The opinion of the court was delivered by: Judge James B. Zagel
MEMORANDUM OPINION AND ORDER
Plaintiff claims that Defendant Pepsi-Cola General Bottlers, Inc. ("Pepsi or PCGB") violated Title VII of the Civil Rights Act of 1964, as amended, 42 U.S.C. § 2000 et seq. ("Title VII") by retaliating against him for speaking out against the discrimination of a co-worker and for filing administrative charges. Specifically, he claims Pepsi retaliated against him by (1) adding a new classification for painters in the collective bargaining agreement, (2) eliminating his position of Machinist/Painter, and (3) terminating his employment. The parties have filed cross motions for summary judgment. For the following reasons, Plaintiff's partial motion for summary judgment is denied, and Defendant's motion for summary judgment is granted in part.
First, although I recognize that Plaintiff's Rule 56.1(b)(3)( C) statement was filed one day late and is untimely, I decline to strike his statement of facts.
Plaintiff asks that I strike facts regarding Plaintiff's medical leave of absence, as well as Pepsi's offering a general plant job to Plaintiff. Defendant did indeed represent in open court that Plaintiff's medical leave has nothing to do with the decisions in this case. Defendant's briefs likewise do not point to Plaintiff's medical leave as a basis for any adverse employment actions. I decline to strike Defendant's facts as to Plaintiff's medical leave, but consider them only for purposes of background information, providing further context to the events surrounding the alleged retaliation.
Next, Plaintiff contends that the offer of employment conveyed from Human Resources Manager Rene Gibson should be stricken as it constitutes a settlement offer in violation of Rule 408 of the Federal Rules of Evidence. Gibson's June 3, 2003 letter makes no mention of a settlement, no mention of a release, no mention of dismissal of claims, and attaches no conditions to Plaintiff's acceptance. Though Pepsi's attorney had previously conveyed a settlement offer to Plaintiff's attorney, that offer was legally separate from the employment offer made to Plaintiff by Gibson. Accordingly, I will consider Pepsi's offer of employment.
II. STATEMENT OF RELEVANT FACTS
A. Relevant Protected Activity
Plaintiff is a former employee of Pepsi-Cola General Bottlers, Inc. On March 15, 2002, Plaintiff filed a Charge of Discrimination with the Equal Employment Opportunity Commission ("EEOC") against PCGB, wherein Plaintiff alleged that his supervisor reduced his overtime and changed his shift in retaliation for his support of fellow co-worker Arvin Parker ("Parker"). On August 7, 2002, Plaintiff and Parker filed a Complaint against PCGB alleging that PCGB retaliated against Plaintiff for his support of Parker. He also testified in September of 2002 regarding another EEOC matter concerning another employee. On March 10, 2003, Plaintiff filed a second charge with the EEOC alleging that Pepsi continued to retaliate against him for protesting the treatment of Parker. On April 9, 2003, Plaintiff filed a Charge with the National Labor Relations Board alleging that he was "laid off in retaliation for his union and/or protected activity." On July 21, 2003 Plaintiff filed a third charge with the EEOC alleging that Pepsi eliminated his position and refused to hire him into a machinist position in continued retaliation for supporting Parker. On August 20, 2003, Plaintiff filed another complaint, the instant action, alleging retaliation and Title VII violations. On December 18, 2007, Plaintiff filed another charge of discrimination with the EEOC alleging retaliation. On October 5, 2009 Plaintiff filed a third Complaint again alleging retaliation.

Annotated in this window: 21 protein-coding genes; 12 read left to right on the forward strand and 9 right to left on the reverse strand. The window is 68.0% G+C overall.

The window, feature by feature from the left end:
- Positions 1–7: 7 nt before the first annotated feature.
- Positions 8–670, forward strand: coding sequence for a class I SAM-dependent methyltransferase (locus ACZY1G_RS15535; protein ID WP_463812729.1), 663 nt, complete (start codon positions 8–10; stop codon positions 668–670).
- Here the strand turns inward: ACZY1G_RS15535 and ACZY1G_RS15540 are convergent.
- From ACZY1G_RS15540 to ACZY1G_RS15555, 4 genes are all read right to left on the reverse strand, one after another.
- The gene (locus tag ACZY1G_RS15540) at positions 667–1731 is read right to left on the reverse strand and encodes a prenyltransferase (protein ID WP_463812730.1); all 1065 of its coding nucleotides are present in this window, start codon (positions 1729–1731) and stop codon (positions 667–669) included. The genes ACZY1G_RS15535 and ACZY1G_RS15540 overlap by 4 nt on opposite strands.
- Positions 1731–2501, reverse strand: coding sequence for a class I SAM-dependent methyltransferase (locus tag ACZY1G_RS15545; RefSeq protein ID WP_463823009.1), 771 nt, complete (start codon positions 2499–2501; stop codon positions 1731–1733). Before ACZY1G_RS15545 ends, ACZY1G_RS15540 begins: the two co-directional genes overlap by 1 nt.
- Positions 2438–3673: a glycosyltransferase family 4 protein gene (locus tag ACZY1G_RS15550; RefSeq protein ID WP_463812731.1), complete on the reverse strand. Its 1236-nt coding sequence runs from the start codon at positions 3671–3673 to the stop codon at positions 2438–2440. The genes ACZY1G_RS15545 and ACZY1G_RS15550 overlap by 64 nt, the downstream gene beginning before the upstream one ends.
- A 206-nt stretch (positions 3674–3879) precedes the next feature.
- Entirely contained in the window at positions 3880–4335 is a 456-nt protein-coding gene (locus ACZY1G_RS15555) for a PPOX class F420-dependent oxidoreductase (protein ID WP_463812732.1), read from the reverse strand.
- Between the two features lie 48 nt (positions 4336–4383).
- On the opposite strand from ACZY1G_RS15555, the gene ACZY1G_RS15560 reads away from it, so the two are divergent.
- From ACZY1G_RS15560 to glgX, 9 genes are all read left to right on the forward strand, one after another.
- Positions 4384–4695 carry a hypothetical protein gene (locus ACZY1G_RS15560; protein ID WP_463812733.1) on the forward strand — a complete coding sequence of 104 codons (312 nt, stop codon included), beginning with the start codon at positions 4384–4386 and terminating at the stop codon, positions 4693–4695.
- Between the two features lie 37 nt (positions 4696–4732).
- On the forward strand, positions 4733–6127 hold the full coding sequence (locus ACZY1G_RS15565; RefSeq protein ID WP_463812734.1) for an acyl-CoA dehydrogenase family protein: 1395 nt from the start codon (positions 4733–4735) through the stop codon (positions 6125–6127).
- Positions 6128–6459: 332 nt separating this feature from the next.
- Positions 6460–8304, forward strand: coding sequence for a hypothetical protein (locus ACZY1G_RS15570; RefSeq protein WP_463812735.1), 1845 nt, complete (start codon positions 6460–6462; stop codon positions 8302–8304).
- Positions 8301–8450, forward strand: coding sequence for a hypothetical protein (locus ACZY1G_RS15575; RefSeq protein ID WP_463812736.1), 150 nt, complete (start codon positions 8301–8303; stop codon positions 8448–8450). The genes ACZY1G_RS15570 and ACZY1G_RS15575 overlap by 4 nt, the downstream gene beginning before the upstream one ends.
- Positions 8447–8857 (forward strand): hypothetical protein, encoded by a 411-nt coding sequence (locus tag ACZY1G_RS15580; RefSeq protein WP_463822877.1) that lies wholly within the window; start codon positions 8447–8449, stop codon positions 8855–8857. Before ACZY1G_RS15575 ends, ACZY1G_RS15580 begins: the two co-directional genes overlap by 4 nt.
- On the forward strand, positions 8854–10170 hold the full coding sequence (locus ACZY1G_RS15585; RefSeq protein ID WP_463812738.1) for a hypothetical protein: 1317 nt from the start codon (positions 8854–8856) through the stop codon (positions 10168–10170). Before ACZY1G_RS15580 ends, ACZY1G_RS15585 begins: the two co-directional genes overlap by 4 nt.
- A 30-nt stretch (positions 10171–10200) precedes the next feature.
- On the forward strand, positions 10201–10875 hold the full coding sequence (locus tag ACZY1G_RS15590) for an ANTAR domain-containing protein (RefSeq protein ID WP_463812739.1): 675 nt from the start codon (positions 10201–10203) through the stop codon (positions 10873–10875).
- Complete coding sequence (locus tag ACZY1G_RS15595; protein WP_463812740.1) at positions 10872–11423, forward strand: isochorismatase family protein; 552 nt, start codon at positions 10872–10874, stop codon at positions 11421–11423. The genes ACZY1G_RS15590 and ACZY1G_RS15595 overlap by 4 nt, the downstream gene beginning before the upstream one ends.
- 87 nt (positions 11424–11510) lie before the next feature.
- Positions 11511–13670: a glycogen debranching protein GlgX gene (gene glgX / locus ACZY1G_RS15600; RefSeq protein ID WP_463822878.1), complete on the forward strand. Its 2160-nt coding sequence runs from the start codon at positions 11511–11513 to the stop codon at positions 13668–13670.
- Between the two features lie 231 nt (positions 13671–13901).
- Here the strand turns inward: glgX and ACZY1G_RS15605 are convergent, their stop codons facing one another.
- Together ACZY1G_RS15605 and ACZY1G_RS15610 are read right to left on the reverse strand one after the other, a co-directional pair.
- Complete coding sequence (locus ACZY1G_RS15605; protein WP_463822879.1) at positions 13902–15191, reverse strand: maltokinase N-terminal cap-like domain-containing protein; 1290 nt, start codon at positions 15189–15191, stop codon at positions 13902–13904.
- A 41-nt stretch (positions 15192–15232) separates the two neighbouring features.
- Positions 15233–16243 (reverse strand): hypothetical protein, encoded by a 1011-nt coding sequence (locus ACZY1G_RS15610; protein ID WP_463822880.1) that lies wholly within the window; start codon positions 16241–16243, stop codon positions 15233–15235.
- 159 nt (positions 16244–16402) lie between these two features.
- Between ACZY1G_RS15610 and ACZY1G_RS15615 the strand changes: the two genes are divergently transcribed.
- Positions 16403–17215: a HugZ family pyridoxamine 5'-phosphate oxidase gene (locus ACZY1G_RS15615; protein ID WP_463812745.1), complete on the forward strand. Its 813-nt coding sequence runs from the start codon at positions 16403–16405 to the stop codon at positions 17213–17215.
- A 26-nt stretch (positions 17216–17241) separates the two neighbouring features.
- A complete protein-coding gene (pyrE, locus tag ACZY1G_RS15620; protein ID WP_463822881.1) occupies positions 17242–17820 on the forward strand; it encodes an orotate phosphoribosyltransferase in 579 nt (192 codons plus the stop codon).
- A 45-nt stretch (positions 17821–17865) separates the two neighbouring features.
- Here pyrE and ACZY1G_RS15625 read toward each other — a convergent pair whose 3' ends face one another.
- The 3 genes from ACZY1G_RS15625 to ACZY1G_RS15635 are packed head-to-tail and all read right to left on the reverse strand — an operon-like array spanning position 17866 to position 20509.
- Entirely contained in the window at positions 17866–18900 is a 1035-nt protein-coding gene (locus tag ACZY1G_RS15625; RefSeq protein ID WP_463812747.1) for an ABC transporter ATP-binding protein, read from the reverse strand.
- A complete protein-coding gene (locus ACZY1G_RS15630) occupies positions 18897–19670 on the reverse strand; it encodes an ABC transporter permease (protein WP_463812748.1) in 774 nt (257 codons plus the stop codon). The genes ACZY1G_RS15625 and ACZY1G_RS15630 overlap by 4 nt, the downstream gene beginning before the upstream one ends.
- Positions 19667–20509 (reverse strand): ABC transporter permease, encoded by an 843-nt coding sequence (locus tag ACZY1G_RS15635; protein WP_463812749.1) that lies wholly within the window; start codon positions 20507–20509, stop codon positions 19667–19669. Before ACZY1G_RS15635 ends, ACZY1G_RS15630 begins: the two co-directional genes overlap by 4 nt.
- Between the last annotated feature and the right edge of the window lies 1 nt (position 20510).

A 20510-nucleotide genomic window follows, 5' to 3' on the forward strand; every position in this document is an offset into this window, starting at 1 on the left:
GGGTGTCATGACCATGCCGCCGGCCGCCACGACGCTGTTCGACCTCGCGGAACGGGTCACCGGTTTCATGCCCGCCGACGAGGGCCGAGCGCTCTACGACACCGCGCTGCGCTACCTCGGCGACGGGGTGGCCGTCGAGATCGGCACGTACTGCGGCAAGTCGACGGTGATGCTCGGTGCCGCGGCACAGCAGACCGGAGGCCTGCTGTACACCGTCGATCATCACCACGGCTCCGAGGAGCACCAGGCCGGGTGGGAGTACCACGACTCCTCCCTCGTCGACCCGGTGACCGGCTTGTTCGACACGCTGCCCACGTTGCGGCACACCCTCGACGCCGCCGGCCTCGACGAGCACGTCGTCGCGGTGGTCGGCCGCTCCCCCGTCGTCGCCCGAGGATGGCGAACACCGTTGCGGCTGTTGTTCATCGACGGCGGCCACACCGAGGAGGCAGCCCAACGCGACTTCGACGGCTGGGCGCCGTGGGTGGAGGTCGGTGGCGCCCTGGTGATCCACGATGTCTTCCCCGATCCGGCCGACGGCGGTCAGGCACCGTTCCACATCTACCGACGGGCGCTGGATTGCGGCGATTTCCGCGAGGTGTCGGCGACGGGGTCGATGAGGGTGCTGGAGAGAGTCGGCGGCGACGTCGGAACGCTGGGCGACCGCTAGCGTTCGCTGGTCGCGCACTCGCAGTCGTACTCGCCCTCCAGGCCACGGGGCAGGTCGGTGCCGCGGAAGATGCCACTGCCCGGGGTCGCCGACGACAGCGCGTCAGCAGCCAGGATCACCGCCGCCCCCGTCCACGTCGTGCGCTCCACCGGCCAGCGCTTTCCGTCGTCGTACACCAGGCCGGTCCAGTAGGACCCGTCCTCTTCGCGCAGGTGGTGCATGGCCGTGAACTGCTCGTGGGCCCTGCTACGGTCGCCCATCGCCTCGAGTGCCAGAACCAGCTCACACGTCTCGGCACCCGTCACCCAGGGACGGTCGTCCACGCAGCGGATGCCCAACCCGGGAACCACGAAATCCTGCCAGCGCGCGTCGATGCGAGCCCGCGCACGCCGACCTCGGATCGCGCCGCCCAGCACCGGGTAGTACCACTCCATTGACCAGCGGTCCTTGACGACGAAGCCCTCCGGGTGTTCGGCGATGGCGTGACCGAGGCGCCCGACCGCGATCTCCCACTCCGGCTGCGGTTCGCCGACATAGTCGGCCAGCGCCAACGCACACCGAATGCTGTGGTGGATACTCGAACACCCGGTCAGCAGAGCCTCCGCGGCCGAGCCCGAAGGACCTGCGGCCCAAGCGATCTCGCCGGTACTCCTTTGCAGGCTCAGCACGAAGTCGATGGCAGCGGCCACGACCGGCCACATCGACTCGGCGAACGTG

Plaintiff began his employment with PCGB as a general laborer in August of 1980. In October of 1980, Plaintiff joined the International Association of Machinists and Aerospace Workers, Local 126 ("Local 126" or "the Union"). He became classified as a Machinist pursuant to the collective bargaining agreement ("CBA") with PCGB. Pepsi's Machinists are members of a "skilled trade" that install, repair and perform maintenance on production line equipment. Although Plaintiff was classified as a machinist, he primarily worked as a painter. In his capacity as a Machinist, Plaintiff stated that he was "the only painter there for 22 years" and that he was "the main painter."
While Plaintiff was employed with Pepsi, the company employed outside contractors to perform certain painting functions. In 2000, Plaintiff filed grievances with the Union protesting that "outside contractors have performed duties that I have done in the past."
In June 2001, Joseph Yates ("Yates") moved from another Pepsi facility to become the Director of Operations/Plant Manager at the 51st Street Plant. Yates was responsible for all operational activity at the facility. Yates decided to classify a painter position because there was no painter position classified in the Union's Collective Bargaining Agreement ("CBA"). Yates also requested the introduction of two separate classifications (production and warehouse) for forklift drivers. In May of 2002 Pepsi and Local 126 began negotiating a new contract. On June 12, 2002, the final CBA was executed between Pepsi and Local 126 which covered the period of time between May 5, 2002 through May 5, 2007. The new ...